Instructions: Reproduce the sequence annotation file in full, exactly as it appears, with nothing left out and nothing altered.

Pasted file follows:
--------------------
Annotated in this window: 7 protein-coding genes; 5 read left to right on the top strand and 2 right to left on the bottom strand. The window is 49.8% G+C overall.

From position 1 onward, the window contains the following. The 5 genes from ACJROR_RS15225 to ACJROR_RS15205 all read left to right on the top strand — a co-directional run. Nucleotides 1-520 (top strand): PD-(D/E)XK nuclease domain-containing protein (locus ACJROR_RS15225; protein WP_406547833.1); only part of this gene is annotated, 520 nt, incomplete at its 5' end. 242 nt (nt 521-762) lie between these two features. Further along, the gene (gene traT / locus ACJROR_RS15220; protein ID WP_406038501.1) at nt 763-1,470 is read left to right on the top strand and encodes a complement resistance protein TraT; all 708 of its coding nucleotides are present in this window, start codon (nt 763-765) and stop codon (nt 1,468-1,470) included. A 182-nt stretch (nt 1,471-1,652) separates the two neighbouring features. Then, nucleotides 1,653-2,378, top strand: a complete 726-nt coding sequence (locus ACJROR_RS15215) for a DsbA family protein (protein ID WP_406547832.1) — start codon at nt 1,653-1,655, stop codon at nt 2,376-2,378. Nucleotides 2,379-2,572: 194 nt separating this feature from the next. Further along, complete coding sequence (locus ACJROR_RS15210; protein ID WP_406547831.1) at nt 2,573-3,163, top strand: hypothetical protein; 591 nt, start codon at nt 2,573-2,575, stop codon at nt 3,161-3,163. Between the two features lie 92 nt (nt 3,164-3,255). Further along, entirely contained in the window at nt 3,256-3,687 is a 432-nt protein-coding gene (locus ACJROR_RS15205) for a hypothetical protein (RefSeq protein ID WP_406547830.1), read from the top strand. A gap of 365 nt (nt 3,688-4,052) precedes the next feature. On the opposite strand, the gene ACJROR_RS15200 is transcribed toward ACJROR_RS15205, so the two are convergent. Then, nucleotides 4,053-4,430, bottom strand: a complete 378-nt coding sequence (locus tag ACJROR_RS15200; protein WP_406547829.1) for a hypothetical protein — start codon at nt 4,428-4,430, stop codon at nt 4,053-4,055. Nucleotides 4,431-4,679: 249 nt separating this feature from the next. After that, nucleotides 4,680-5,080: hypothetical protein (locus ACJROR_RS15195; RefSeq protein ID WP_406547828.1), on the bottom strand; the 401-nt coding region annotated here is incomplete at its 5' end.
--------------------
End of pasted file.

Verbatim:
Annotated in this window: 7 protein-coding genes; 5 read left to right on the top strand and 2 right to left on the bottom strand. The window is 49.8% G+C overall.

From position 1 onward, the window contains the following. The 5 genes from ACJROR_RS15225 to ACJROR_RS15205 all read left to right on the top strand — a co-directional run. Nucleotides 1-520 (top strand): PD-(D/E)XK nuclease domain-containing protein (locus ACJROR_RS15225; protein WP_406547833.1); only part of this gene is annotated, 520 nt, incomplete at its 5' end. 242 nt (nt 521-762) lie between these two features. Further along, the gene (gene traT / locus ACJROR_RS15220; protein ID WP_406038501.1) at nt 763-1,470 is read left to right on the top strand and encodes a complement resistance protein TraT; all 708 of its coding nucleotides are present in this window, start codon (nt 763-765) and stop codon (nt 1,468-1,470) included. A 182-nt stretch (nt 1,471-1,652) separates the two neighbouring features. Then, nucleotides 1,653-2,378, top strand: a complete 726-nt coding sequence (locus ACJROR_RS15215) for a DsbA family protein (protein ID WP_406547832.1) — start codon at nt 1,653-1,655, stop codon at nt 2,376-2,378. Nucleotides 2,379-2,572: 194 nt separating this feature from the next. Further along, complete coding sequence (locus ACJROR_RS15210; protein ID WP_406547831.1) at nt 2,573-3,163, top strand: hypothetical protein; 591 nt, start codon at nt 2,573-2,575, stop codon at nt 3,161-3,163. Between the two features lie 92 nt (nt 3,164-3,255). Further along, entirely contained in the window at nt 3,256-3,687 is a 432-nt protein-coding gene (locus ACJROR_RS15205) for a hypothetical protein (RefSeq protein ID WP_406547830.1), read from the top strand. A gap of 365 nt (nt 3,688-4,052) precedes the next feature. On the opposite strand, the gene ACJROR_RS15200 is transcribed toward ACJROR_RS15205, so the two are convergent. Then, nucleotides 4,053-4,430, bottom strand: a complete 378-nt coding sequence (locus tag ACJROR_RS15200; protein WP_406547829.1) for a hypothetical protein — start codon at nt 4,428-4,430, stop codon at nt 4,053-4,055. Nucleotides 4,431-4,679: 249 nt separating this feature from the next. After that, nucleotides 4,680-5,080: hypothetical protein (locus ACJROR_RS15195; RefSeq protein ID WP_406547828.1), on the bottom strand; the 401-nt coding region annotated here is incomplete at its 5' end.